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Stereotactic Radiosurgery (SRS/SBRT)

A specialized type of external beam radiation therapy called stereotactic radiation uses focused radiation beams targeting a well-defined tumor, relying on detailed imaging, computerized three-dimensional treatment planning and precise treatment set-up to deliver the radiation dose with extreme accuracy (i.e., stereotactically).

There are two types of stereotactic radiation:

  • Stereotactic radiosurgery (SRS) refers to a single or several stereotactic radiation treatments of the brain or spine. SRS is delivered by a team involving a radiation oncologist and a neurosurgeon.
  • Stereotactic body radiation therapy (SBRT) refers to one or several stereotactic radiation treatments with the body, excluding the brain or spine.

SRS/SBRT is best for very small tumors. Doctors use specialized scans to pinpoint exactly where within the body the tumor target is located. A customized holder may be used to keep the body perfectly still during treatment, or the treatment machine may have the ability to adjust for patient motion such as during breathing. These techniques allow doctors to give a high dose of radiation to the tumor in a short amount of time. SRS/SBRT is a type of external beam radiation therapy that can be completed in one to five days rather than over several weeks.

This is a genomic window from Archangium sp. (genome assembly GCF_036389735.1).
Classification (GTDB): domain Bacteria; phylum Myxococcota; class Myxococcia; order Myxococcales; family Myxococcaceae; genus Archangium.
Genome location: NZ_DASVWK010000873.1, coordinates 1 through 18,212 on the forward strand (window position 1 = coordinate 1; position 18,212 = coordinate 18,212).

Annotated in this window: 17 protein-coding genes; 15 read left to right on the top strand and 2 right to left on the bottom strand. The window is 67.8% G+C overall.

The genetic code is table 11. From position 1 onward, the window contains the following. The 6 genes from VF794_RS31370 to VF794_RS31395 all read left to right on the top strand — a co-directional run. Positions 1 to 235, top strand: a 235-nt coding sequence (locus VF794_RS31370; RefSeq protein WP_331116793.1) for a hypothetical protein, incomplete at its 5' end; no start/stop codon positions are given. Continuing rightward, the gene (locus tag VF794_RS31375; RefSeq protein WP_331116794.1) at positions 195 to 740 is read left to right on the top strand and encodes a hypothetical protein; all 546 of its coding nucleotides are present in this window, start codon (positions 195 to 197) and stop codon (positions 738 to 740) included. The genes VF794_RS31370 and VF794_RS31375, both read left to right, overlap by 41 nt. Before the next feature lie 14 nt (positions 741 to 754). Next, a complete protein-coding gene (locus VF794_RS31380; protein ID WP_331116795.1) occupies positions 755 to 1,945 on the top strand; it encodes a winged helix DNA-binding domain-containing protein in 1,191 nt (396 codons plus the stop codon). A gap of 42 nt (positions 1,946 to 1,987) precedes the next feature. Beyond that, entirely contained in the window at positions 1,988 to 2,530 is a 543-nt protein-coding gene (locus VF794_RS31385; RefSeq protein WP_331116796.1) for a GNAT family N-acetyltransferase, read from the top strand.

The advantage of SRS/SBRT is it delivers the right amount of radiation to the cancer in a shorter amount of time than traditional treatments. Plus the treatment is delivered with extreme accuracy, minimizing the effect on nearby organs. A disadvantage to SRS/SBRT is that this technique is suitable only for small, well-defined tumors that can be seen on imaging such as CT or MR scans, thus the approach is not suitable for all situations. Also, the amount of radiation that may be safely delivered may be limited if the cancer is located close to a sensitive normal structure, such as the spinal cord or bowel.

Source: www.rtanswers.org